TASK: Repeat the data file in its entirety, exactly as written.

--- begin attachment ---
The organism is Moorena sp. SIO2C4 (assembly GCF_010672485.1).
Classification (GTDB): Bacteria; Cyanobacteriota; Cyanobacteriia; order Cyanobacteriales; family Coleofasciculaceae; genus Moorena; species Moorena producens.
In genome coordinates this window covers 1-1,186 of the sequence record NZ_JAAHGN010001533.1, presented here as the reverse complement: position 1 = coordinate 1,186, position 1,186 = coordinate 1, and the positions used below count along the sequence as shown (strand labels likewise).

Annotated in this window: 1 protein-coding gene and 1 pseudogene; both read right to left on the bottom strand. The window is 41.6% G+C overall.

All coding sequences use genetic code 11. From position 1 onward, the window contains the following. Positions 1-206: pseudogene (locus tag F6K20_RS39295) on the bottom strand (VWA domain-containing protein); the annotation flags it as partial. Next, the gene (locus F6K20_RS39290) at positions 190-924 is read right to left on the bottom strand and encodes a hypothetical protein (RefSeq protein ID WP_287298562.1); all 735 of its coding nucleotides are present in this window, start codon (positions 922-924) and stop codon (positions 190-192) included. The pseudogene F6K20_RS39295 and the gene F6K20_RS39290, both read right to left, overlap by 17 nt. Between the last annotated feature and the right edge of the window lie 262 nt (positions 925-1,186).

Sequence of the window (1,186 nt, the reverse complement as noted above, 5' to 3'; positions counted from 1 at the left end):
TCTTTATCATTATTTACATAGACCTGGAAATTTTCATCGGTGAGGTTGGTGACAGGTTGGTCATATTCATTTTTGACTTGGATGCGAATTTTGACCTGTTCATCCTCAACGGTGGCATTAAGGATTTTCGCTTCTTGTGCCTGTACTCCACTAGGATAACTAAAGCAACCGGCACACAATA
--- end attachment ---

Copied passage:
The organism is Moorena sp. SIO2C4 (assembly GCF_010672485.1).
Classification (GTDB): Bacteria; Cyanobacteriota; Cyanobacteriia; order Cyanobacteriales; family Coleofasciculaceae; genus Moorena; species Moorena producens.
In genome coordinates this window covers 1-1,186 of the sequence record NZ_JAAHGN010001533.1, presented here as the reverse complement: position 1 = coordinate 1,186, position 1,186 = coordinate 1, and the positions used below count along the sequence as shown (strand labels likewise).

Annotated in this window: 1 protein-coding gene and 1 pseudogene; both read right to left on the bottom strand. The window is 41.6% G+C overall.

All coding sequences use genetic code 11. From position 1 onward, the window contains the following. Positions 1-206: pseudogene (locus tag F6K20_RS39295) on the bottom strand (VWA domain-containing protein); the annotation flags it as partial. Next, the gene (locus F6K20_RS39290) at positions 190-924 is read right to left on the bottom strand and encodes a hypothetical protein (RefSeq protein ID WP_287298562.1); all 735 of its coding nucleotides are present in this window, start codon (positions 922-924) and stop codon (positions 190-192) included. The pseudogene F6K20_RS39295 and the gene F6K20_RS39290, both read right to left, overlap by 17 nt. Between the last annotated feature and the right edge of the window lie 262 nt (positions 925-1,186).

Sequence of the window (1,186 nt, the reverse complement as noted above, 5' to 3'; positions counted from 1 at the left end):
TCTTTATCATTATTTACATAGACCTGGAAATTTTCATCGGTGAGGTTGGTGACAGGTTGGTCATATTCATTTTTGACTTGGATGCGAATTTTGACCTGTTCATCCTCAACGGTGGCATTAAGGATTTTCGCTTCTTGTGCCTGTACTCCACTAGGATAACTAAAGCAACCGGCACACAATA